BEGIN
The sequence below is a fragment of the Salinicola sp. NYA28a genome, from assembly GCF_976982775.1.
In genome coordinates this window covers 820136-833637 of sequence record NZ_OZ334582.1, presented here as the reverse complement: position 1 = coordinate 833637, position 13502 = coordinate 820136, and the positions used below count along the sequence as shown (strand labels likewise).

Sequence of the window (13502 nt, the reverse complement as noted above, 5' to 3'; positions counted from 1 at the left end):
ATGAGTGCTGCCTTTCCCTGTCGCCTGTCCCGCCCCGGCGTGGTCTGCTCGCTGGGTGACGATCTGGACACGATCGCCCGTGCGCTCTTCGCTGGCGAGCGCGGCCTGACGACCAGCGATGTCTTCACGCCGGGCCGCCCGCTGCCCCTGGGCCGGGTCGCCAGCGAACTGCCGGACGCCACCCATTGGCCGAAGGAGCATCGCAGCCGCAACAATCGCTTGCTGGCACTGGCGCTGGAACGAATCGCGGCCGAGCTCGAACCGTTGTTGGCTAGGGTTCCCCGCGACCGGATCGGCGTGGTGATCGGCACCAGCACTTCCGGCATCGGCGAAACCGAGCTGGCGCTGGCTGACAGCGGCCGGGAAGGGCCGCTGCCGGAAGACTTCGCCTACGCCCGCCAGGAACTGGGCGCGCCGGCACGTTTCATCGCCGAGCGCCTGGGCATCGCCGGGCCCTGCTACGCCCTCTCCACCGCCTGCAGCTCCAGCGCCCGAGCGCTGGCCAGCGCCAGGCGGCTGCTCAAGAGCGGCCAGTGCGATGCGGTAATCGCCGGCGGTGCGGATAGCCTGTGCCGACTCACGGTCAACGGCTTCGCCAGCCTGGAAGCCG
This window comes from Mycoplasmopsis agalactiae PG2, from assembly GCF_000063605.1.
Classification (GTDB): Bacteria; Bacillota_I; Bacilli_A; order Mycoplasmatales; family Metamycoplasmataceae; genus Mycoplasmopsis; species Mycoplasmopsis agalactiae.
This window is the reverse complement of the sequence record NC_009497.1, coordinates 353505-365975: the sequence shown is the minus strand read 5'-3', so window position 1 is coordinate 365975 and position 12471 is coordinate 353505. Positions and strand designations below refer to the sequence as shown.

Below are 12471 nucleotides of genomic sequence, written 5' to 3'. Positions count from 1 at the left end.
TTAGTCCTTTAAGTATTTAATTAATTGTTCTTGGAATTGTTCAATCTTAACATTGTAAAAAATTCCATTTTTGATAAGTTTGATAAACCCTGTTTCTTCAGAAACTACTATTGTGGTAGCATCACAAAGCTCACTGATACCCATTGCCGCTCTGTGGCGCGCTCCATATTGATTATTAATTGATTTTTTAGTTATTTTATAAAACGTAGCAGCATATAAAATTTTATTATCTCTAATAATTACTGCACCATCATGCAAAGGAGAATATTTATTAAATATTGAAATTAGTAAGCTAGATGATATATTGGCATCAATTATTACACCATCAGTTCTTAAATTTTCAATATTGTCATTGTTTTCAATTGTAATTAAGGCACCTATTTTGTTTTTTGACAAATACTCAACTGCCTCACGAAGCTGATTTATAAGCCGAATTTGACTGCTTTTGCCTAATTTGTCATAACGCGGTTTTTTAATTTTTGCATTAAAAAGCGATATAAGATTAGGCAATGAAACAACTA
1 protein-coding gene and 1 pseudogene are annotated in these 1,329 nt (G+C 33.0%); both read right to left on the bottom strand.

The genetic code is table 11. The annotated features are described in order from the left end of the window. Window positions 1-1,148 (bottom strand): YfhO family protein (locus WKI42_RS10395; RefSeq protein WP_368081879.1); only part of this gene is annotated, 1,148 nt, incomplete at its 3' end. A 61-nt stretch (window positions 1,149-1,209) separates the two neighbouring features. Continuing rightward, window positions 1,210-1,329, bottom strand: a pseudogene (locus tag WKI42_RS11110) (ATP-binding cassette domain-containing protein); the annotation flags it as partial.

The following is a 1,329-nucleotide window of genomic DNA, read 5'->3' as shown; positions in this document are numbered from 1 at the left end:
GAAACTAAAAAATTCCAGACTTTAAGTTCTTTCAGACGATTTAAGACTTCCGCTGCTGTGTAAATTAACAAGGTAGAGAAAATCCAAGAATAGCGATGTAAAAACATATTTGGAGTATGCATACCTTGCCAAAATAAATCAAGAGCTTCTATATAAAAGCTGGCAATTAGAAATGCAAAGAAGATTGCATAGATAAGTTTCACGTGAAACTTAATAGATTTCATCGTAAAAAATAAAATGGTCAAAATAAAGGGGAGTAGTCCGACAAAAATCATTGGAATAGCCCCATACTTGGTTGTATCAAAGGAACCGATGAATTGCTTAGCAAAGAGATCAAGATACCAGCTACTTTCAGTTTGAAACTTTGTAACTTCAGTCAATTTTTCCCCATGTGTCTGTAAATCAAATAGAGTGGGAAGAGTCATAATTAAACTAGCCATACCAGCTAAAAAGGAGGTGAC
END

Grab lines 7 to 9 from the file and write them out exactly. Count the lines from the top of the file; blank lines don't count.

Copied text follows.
This window is the reverse complement of the sequence record NC_009497.1, coordinates 353505-365975: the sequence shown is the minus strand read 5'-3', so window position 1 is coordinate 365975 and position 12471 is coordinate 353505. Positions and strand designations below refer to the sequence as shown.

Below are 12471 nucleotides of genomic sequence, written 5' to 3'. Positions count from 1 at the left end.
TTAGTCCTTTAAGTATTTAATTAATTGTTCTTGGAATTGTTCAATCTTAACATTGTAAAAAATTCCATTTTTGATAAGTTTGATAAACCCTGTTTCTTCAGAAACTACTATTGTGGTAGCATCACAAAGCTCACTGATACCCATTGCCGCTCTGTGGCGCGCTCCATATTGATTATTAATTGATTTTTTAGTTATTTTATAAAACGTAGCAGCATATAAAATTTTATTATCTCTAATAATTACTGCACCATCATGCAAAGGAGAATATTTATTAAATATTGAAATTAGTAAGCTAGATGATATATTGGCATCAATTATTACACCATCAGTTCTTAAATTTTCAATATTGTCATTGTTTTCAATTGTAATTAAGGCACCTATTTTGTTTTTTGACAAATACTCAACTGCCTCACGAAGCTGATTTATAAGCCGAATTTGACTGCTTTTGCCTAATTTGTCATAACGCGGTTTTTTAATTTTTGCATTAAAAAGCGATATAAGATTAGGCAATGAAACAACTA